25 a language for specifying compilers. Treacle is somewhat more successful at pulling it off, however;
26 context rewriting encompasses, and is more expressive than, forest-rewriting.</p>
27
28 <p><dfn>Context rewriting</dfn> is meant to refer to the fact that Treacle's rewriting patterns
29 may contain <dfn>holes</dfn> – designated "containers" for subpatterns which may match not just
30 the <em>immediate</em> child of the term which the parent pattern matched (as in conventional term-rewriting)
31 but also <em>any one of that child's descendents</em>, no matter how deeply nested.</p>
32
33 <p>When a hole is matched to some term, that term is searched for the
34 subpattern given inside the hole. The search may be performed in either
35 leftmost-innermost or leftmost-outermost order; this is specified
36 by a qualifier associated with the hole. Because of this, Treacle need not
37 specify a language-wide reduction order; the hole construct acts as a kind of
38 search operator which explicitly encodes search order into each pattern.</p>
39
40 <p>Context rewriting also deconstructs the conventional concept of the variable,
41 splitting it into a <dfn>name</dfn> and a <dfn>wildcard</dfn>. Any pattern or
42 subpattern may be named, not just wildcards. Even holes may be named. At the same time,
43 wildcards, which match arbitrary terms, may occur unnamed. Upon a successful match,
44 only those terms which matched named patterns are recorded in the unifier.</p>
45
46 <p>Further, each rule in Treacle may contain multiple terms (<dfn>replacements</dfn>) on the right-hand side
47 of a rewriting rule, and each of these may have its own name. When the term undergoing rewriting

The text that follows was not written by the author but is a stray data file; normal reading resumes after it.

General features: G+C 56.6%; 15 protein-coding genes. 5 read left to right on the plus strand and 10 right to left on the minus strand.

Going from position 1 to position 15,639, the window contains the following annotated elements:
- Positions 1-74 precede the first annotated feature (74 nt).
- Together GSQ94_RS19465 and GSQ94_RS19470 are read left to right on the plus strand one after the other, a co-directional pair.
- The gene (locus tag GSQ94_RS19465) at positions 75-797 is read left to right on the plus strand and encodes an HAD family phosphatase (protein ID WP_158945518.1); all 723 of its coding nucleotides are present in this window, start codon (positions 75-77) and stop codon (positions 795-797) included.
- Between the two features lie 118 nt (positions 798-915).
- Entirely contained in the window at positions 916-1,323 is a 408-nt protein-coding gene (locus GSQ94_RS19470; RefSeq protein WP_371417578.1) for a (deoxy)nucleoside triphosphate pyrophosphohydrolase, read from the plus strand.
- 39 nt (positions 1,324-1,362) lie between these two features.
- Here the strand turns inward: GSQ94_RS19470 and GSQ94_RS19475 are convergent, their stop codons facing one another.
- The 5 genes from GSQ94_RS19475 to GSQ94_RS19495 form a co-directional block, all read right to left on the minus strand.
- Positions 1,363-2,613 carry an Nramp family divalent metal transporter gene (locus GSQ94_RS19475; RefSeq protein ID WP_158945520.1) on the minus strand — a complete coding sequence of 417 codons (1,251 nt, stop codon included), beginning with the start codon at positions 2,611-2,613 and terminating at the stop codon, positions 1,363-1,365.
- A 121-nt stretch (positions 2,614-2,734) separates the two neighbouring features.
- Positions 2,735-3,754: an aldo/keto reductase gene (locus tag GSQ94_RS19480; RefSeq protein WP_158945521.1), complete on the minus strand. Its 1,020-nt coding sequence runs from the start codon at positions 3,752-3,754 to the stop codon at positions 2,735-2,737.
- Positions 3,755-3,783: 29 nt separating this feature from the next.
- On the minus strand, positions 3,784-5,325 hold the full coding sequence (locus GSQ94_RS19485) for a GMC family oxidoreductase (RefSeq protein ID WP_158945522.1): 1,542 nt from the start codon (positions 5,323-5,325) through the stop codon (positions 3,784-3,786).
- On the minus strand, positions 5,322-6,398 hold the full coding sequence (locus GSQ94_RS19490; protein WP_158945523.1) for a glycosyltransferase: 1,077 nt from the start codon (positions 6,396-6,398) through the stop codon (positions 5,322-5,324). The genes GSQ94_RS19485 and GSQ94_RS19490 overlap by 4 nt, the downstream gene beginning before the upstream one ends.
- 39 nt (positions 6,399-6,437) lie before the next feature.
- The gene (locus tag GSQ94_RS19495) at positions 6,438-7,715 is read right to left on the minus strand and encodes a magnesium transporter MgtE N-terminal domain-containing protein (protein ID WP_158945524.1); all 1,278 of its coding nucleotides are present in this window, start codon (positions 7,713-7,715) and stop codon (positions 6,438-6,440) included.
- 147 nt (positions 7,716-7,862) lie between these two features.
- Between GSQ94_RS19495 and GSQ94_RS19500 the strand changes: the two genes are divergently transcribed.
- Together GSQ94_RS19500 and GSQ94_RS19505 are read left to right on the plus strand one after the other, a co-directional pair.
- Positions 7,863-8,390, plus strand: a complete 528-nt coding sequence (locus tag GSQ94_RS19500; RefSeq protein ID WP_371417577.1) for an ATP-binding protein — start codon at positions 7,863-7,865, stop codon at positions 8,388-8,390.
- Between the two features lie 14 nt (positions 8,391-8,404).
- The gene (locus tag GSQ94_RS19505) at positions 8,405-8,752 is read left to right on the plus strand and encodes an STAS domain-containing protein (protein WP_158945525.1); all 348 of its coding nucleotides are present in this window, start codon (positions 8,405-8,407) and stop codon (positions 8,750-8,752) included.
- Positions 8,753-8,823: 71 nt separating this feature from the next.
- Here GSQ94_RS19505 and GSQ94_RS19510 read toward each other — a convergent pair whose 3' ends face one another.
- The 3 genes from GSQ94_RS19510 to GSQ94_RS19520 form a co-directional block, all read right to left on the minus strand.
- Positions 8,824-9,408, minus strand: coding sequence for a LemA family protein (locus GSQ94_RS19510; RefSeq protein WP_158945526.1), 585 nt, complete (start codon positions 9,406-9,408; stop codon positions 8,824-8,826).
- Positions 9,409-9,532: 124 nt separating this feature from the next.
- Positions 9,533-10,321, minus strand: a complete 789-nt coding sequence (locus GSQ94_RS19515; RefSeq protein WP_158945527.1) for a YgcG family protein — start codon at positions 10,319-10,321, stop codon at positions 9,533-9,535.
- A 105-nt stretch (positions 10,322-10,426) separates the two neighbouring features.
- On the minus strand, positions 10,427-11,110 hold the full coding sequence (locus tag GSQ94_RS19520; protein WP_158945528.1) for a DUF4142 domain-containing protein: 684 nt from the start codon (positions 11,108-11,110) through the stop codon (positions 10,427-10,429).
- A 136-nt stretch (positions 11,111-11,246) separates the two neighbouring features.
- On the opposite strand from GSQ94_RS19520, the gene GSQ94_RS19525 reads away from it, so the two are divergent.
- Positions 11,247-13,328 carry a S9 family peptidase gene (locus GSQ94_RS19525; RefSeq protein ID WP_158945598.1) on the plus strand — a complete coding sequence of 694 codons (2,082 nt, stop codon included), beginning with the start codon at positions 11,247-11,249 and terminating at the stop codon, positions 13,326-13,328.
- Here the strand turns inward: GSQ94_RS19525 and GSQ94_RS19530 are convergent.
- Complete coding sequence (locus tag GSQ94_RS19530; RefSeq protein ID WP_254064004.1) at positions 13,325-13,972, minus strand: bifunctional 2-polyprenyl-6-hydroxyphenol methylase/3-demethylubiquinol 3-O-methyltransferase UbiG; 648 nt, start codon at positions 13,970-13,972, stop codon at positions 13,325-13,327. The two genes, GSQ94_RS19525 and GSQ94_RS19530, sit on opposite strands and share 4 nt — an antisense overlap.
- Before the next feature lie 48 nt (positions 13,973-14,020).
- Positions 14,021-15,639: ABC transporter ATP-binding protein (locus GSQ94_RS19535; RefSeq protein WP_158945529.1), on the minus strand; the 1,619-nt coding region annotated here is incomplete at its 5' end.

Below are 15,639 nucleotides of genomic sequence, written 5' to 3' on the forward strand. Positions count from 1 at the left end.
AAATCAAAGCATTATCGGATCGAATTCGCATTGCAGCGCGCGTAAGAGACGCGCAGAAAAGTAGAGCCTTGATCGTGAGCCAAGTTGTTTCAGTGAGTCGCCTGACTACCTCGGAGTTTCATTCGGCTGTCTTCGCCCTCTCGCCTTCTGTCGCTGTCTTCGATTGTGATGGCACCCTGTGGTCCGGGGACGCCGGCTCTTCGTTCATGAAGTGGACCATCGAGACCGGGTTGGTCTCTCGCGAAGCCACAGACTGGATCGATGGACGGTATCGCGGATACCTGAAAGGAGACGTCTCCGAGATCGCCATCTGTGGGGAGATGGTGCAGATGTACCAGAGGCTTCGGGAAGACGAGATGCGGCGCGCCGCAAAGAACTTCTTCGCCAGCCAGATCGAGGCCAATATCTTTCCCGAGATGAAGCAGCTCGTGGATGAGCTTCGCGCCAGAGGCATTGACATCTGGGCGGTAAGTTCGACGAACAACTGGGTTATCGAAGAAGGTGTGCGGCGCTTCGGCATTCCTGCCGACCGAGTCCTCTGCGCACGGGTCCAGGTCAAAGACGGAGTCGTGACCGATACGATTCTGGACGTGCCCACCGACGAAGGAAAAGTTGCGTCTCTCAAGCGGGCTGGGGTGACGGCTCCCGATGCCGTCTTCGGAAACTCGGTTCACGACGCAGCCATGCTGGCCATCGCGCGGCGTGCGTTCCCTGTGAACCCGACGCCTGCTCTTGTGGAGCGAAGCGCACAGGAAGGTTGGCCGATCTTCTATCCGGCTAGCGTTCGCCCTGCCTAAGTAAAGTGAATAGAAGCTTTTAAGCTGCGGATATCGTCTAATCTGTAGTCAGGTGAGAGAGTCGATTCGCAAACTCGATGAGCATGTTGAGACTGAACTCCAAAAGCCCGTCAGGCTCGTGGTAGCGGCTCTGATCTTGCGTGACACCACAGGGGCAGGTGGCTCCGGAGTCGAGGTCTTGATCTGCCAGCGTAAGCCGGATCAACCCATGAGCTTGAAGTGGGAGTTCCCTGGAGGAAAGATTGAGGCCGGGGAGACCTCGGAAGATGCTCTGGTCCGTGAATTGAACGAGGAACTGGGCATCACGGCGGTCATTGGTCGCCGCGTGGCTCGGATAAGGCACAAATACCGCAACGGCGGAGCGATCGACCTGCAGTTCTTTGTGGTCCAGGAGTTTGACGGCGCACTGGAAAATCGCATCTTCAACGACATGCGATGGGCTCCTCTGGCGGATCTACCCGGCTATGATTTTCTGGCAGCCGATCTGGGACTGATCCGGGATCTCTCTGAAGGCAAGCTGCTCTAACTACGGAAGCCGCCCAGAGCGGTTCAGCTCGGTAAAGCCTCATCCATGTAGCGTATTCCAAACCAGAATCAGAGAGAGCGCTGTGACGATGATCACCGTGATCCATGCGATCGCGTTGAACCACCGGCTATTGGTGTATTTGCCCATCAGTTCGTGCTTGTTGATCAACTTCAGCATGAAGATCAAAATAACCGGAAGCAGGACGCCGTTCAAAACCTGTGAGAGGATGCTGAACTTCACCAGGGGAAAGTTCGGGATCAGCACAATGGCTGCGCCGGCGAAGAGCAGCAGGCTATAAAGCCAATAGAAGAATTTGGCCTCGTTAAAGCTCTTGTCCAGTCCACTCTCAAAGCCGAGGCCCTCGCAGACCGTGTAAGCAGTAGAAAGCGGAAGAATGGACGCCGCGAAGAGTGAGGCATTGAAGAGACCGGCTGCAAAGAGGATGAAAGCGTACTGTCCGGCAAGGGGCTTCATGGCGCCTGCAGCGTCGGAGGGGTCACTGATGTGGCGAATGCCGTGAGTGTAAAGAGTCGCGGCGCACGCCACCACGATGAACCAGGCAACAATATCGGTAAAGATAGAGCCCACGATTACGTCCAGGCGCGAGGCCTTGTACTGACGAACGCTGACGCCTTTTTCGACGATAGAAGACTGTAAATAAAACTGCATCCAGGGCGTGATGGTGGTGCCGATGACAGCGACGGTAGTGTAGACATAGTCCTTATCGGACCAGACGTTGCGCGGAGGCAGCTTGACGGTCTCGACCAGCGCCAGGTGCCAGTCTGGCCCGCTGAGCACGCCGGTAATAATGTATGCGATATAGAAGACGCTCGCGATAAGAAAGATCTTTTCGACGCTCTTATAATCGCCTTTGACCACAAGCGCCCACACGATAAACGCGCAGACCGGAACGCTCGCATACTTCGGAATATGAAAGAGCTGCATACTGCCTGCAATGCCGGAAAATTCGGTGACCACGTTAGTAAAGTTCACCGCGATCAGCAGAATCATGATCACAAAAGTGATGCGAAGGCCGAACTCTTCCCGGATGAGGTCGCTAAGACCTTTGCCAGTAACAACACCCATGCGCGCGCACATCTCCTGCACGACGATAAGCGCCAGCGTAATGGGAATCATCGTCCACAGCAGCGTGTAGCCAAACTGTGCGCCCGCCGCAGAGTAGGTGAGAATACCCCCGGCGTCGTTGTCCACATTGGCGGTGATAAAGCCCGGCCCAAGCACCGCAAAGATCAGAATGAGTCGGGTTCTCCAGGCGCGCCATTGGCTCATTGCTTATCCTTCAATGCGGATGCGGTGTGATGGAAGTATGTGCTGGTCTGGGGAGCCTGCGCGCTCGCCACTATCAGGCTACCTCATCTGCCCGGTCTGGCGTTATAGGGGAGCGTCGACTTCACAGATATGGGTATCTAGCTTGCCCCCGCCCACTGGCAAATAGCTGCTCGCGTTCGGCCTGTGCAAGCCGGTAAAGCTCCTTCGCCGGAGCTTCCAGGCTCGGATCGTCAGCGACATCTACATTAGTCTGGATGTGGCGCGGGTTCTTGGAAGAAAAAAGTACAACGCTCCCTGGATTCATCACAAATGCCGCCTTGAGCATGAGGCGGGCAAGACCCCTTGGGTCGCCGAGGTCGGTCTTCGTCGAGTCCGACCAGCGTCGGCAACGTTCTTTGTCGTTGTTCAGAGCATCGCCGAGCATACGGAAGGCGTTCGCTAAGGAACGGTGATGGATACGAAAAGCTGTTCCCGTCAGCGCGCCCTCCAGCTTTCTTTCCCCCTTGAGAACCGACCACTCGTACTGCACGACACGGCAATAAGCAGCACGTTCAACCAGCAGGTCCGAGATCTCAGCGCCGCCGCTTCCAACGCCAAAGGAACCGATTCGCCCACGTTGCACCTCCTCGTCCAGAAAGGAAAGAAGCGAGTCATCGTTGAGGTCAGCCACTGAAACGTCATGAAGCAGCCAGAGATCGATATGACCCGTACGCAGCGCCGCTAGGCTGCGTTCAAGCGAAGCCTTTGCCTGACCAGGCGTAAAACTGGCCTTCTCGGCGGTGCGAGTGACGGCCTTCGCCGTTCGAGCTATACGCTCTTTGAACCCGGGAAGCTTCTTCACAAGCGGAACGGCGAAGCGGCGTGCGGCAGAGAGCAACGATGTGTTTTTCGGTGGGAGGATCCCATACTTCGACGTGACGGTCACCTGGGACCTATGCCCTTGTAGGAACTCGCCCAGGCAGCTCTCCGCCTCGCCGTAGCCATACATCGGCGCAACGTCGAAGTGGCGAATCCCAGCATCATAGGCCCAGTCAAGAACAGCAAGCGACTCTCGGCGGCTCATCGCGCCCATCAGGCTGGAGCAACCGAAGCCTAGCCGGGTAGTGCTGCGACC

48 (called the <dfn>subject</dfn>) is rewritten, each named replacement is substituted into the subject at the position
49 matched by the part of the pattern that is labelled by that same name.</p>
50
51 <p>Lastly, replacements may contain special atomic terms called <dfn>newrefs</dfn>. When a
52 newref is written into the subject, it takes the form of a new, unique symbol, guaranteed (or at least
53 reasonably assumed) to be different from all other symbols that are in, or could be in, the subject.
54 When multiple newrefs (possibly in multiple replacements) in the same rule are written into the subject
55 at the same time (i.e., on the same rewriting step,)
56 they all take the same form (and so are equal to each other, and only to each other – nothing else.) In Treacle's
57 capacity as a compiler-definition language, newrefs are useful for generating internal labels for,
58 e.g., translating control structures to machine code jumps.</p>
59
60 <p>It is important to remember that, while subpatterns may be nested in holes, and these
61 may in turn contain more holes, there is no corresponding hierarchical nature to the <em>bindings</em>
62 which occur in Treacle patterns: all variables of the same name must unify to equivalent terms, regardless of where they
63 occur in the pattern (inside or outside a hole.)</p>
64
65 <h2>Syntax</h2>
66